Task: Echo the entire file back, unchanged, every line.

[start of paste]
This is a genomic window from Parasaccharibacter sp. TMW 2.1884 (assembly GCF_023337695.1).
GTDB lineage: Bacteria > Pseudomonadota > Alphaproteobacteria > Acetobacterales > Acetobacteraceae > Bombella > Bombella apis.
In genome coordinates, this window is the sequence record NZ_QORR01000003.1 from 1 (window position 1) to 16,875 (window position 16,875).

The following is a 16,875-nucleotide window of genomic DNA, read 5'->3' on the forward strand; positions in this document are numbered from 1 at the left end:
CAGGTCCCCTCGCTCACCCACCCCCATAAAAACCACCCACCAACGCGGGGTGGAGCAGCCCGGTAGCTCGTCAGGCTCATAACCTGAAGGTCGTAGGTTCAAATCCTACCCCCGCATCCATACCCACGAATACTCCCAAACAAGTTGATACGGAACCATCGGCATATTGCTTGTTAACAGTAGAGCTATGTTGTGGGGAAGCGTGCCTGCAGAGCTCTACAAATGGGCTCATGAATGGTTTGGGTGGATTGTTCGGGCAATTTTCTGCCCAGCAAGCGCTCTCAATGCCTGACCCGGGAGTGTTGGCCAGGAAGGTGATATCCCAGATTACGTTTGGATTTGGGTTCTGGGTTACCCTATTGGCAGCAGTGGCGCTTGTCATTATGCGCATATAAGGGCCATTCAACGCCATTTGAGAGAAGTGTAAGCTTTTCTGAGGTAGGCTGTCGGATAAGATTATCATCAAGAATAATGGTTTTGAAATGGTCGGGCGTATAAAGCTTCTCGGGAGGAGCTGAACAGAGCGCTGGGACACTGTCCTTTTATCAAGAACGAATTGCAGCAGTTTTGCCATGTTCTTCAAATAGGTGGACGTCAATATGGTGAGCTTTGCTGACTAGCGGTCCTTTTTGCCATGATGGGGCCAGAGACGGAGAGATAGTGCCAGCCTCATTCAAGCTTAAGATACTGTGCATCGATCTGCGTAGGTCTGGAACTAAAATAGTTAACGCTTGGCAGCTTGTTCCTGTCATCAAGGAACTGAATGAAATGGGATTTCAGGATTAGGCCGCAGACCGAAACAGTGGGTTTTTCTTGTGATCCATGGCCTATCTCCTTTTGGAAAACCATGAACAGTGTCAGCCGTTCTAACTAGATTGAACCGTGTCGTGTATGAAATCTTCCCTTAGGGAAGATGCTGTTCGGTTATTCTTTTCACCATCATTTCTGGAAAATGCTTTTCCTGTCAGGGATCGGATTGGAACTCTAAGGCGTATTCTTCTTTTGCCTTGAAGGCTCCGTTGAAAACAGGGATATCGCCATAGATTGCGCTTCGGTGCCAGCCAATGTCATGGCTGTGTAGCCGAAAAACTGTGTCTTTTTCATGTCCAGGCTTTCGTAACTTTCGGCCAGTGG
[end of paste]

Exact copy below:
This is a genomic window from Parasaccharibacter sp. TMW 2.1884 (assembly GCF_023337695.1).
GTDB lineage: Bacteria > Pseudomonadota > Alphaproteobacteria > Acetobacterales > Acetobacteraceae > Bombella > Bombella apis.
In genome coordinates, this window is the sequence record NZ_QORR01000003.1 from 1 (window position 1) to 16,875 (window position 16,875).

The following is a 16,875-nucleotide window of genomic DNA, read 5'->3' on the forward strand; positions in this document are numbered from 1 at the left end:
CAGGTCCCCTCGCTCACCCACCCCCATAAAAACCACCCACCAACGCGGGGTGGAGCAGCCCGGTAGCTCGTCAGGCTCATAACCTGAAGGTCGTAGGTTCAAATCCTACCCCCGCATCCATACCCACGAATACTCCCAAACAAGTTGATACGGAACCATCGGCATATTGCTTGTTAACAGTAGAGCTATGTTGTGGGGAAGCGTGCCTGCAGAGCTCTACAAATGGGCTCATGAATGGTTTGGGTGGATTGTTCGGGCAATTTTCTGCCCAGCAAGCGCTCTCAATGCCTGACCCGGGAGTGTTGGCCAGGAAGGTGATATCCCAGATTACGTTTGGATTTGGGTTCTGGGTTACCCTATTGGCAGCAGTGGCGCTTGTCATTATGCGCATATAAGGGCCATTCAACGCCATTTGAGAGAAGTGTAAGCTTTTCTGAGGTAGGCTGTCGGATAAGATTATCATCAAGAATAATGGTTTTGAAATGGTCGGGCGTATAAAGCTTCTCGGGAGGAGCTGAACAGAGCGCTGGGACACTGTCCTTTTATCAAGAACGAATTGCAGCAGTTTTGCCATGTTCTTCAAATAGGTGGACGTCAATATGGTGAGCTTTGCTGACTAGCGGTCCTTTTTGCCATGATGGGGCCAGAGACGGAGAGATAGTGCCAGCCTCATTCAAGCTTAAGATACTGTGCATCGATCTGCGTAGGTCTGGAACTAAAATAGTTAACGCTTGGCAGCTTGTTCCTGTCATCAAGGAACTGAATGAAATGGGATTTCAGGATTAGGCCGCAGACCGAAACAGTGGGTTTTTCTTGTGATCCATGGCCTATCTCCTTTTGGAAAACCATGAACAGTGTCAGCCGTTCTAACTAGATTGAACCGTGTCGTGTATGAAATCTTCCCTTAGGGAAGATGCTGTTCGGTTATTCTTTTCACCATCATTTCTGGAAAATGCTTTTCCTGTCAGGGATCGGATTGGAACTCTAAGGCGTATTCTTCTTTTGCCTTGAAGGCTCCGTTGAAAACAGGGATATCGCCATAGATTGCGCTTCGGTGCCAGCCAATGTCATGGCTGTGTAGCCGAAAAACTGTGTCTTTTTCATGTCCAGGCTTTCGTAACTTTCGGCCAGTGG